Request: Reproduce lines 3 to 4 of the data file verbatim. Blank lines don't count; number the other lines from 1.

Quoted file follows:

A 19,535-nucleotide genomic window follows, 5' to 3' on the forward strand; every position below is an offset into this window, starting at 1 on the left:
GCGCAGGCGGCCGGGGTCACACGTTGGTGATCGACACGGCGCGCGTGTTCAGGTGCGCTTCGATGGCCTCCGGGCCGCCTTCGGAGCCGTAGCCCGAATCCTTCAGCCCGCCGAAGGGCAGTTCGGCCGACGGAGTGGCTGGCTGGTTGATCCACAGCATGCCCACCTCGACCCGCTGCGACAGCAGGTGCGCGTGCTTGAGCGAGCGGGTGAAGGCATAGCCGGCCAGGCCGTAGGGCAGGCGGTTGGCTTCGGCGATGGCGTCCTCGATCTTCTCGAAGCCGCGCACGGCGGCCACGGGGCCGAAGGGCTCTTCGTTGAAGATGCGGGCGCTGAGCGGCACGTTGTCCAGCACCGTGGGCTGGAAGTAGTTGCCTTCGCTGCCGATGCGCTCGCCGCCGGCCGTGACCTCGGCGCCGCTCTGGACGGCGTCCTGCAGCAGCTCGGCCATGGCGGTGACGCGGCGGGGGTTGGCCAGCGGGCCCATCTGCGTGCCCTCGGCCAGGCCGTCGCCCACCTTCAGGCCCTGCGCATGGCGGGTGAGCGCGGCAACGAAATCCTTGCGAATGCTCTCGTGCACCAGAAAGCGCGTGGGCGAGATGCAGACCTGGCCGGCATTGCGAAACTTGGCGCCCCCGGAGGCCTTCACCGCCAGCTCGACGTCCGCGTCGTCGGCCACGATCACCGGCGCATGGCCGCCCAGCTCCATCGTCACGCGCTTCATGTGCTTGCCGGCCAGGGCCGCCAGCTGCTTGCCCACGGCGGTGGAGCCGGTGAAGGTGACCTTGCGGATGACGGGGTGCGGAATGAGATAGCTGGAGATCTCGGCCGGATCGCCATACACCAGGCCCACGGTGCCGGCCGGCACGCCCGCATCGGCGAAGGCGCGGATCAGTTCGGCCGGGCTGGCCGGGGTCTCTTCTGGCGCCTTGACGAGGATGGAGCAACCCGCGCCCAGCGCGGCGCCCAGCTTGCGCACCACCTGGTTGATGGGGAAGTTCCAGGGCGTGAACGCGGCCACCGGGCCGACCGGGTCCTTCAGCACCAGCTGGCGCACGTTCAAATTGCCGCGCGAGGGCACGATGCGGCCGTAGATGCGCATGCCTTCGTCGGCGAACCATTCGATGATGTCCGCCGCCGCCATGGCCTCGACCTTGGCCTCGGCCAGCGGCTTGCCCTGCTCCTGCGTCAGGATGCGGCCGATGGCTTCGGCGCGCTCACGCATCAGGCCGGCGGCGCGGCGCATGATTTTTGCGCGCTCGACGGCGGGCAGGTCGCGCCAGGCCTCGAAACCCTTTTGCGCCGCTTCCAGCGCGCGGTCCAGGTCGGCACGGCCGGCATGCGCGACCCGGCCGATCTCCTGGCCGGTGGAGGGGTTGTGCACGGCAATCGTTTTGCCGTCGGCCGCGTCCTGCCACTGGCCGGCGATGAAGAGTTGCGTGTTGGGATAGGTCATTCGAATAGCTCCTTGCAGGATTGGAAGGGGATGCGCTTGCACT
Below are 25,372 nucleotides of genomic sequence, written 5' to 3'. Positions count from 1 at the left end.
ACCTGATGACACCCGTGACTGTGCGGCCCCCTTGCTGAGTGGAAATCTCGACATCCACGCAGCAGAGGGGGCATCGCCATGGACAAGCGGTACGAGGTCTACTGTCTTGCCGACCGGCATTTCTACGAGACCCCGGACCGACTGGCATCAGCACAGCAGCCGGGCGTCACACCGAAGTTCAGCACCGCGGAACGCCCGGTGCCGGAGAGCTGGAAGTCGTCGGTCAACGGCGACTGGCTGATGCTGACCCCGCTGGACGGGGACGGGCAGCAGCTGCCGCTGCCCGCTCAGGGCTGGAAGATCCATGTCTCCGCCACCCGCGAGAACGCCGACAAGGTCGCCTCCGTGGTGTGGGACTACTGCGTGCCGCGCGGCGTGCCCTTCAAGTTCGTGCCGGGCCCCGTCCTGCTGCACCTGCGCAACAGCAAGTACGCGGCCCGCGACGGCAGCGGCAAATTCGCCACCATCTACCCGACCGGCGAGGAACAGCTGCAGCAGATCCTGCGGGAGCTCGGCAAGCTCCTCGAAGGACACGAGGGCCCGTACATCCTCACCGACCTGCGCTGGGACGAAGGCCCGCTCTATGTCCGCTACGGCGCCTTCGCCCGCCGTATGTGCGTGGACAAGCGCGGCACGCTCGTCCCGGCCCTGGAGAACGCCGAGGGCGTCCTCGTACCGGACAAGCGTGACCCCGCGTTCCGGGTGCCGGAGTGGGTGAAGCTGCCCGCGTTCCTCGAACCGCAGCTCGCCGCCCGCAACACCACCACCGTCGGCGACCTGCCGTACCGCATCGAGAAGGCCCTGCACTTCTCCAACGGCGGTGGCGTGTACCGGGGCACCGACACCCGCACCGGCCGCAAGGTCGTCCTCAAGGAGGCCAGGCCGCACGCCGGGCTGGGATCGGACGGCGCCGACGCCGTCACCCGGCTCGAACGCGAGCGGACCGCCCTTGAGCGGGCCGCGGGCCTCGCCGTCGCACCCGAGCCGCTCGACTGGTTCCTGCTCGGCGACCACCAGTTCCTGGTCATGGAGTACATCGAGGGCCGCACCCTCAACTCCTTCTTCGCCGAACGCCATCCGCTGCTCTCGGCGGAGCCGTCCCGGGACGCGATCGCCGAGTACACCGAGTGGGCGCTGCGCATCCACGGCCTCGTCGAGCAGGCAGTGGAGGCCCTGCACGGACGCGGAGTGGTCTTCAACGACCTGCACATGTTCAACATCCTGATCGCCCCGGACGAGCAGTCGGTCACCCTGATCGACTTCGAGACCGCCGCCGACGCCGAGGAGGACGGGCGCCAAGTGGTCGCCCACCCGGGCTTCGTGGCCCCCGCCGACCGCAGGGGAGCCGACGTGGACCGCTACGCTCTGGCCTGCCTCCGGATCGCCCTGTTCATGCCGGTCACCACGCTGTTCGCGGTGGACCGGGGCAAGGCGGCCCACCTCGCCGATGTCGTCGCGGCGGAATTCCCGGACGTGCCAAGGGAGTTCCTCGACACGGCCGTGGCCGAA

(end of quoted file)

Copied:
Below are 25,372 nucleotides of genomic sequence, written 5' to 3'. Positions count from 1 at the left end.
ACCTGATGACACCCGTGACTGTGCGGCCCCCTTGCTGAGTGGAAATCTCGACATCCACGCAGCAGAGGGGGCATCGCCATGGACAAGCGGTACGAGGTCTACTGTCTTGCCGACCGGCATTTCTACGAGACCCCGGACCGACTGGCATCAGCACAGCAGCCGGGCGTCACACCGAAGTTCAGCACCGCGGAACGCCCGGTGCCGGAGAGCTGGAAGTCGTCGGTCAACGGCGACTGGCTGATGCTGACCCCGCTGGACGGGGACGGGCAGCAGCTGCCGCTGCCCGCTCAGGGCTGGAAGATCCATGTCTCCGCCACCCGCGAGAACGCCGACAAGGTCGCCTCCGTGGTGTGGGACTACTGCGTGCCGCGCGGCGTGCCCTTCAAGTTCGTGCCGGGCCCCGTCCTGCTGCACCTGCGCAACAGCAAGTACGCGGCCCGCGACGGCAGCGGCAAATTCGCCACCATCTACCCGACCGGCGAGGAACAGCTGCAGCAGATCCTGCGGGAGCTCGGCAAGCTCCTCGAAGGACACGAGGGCCCGTACATCCTCACCGACCTGCGCTGGGACGAAGGCCCGCTCTATGTCCGCTACGGCGCCTTCGCCCGCCGTATGTGCGTGGACAAGCGCGGCACGCTCGTCCCGGCCCTGGAGAACGCCGAGGGCGTCCTCGTACCGGACAAGCGTGACCCCGCGTTCCGGGTGCCGGAGTGGGTGAAGCTGCCCGCGTTCCTCGAACCGCAGCTCGCCGCCCGCAACACCACCACCGTCGGCGACCTGCCGTACCGCATCGAGAAGGCCCTGCACTTCTCCAACGGCGGTGGCGTGTACCGGGGCACCGACACCCGCACCGGCCGCAAGGTCGTCCTCAAGGAGGCCAGGCCGCACGCCGGGCTGGGATCGGACGGCGCCGACGCCGTCACCCGGCTCGAACGCGAGCGGACCGCCCTTGAGCGGGCCGCGGGCCTCGCCGTCGCACCCGAGCCGCTCGACTGGTTCCTGCTCGGCGACCACCAGTTCCTGGTCATGGAGTACATCGAGGGCCGCACCCTCAACTCCTTCTTCGCCGAACGCCATCCGCTGCTCTCGGCGGAGCCGTCCCGGGACGCGATCGCCGAGTACACCGAGTGGGCGCTGCGCATCCACGGCCTCGTCGAGCAGGCAGTGGAGGCCCTGCACGGACGCGGAGTGGTCTTCAACGACCTGCACATGTTCAACATCCTGATCGCCCCGGACGAGCAGTCGGTCACCCTGATCGACTTCGAGACCGCCGCCGACGCCGAGGAGGACGGGCGCCAAGTGGTCGCCCACCCGGGCTTCGTGGCCCCCGCCGACCGCAGGGGAGCCGACGTGGACCGCTACGCTCTGGCCTGCCTCCGGATCGCCCTGTTCATGCCGGTCACCACGCTGTTCGCGGTGGACCGGGGCAAGGCGGCCCACCTCGCCGATGTCGTCGCGGCGGAATTCCCGGACGTGCCAAGGGAGTTCCTCGACACGGCCGTGGCCGAA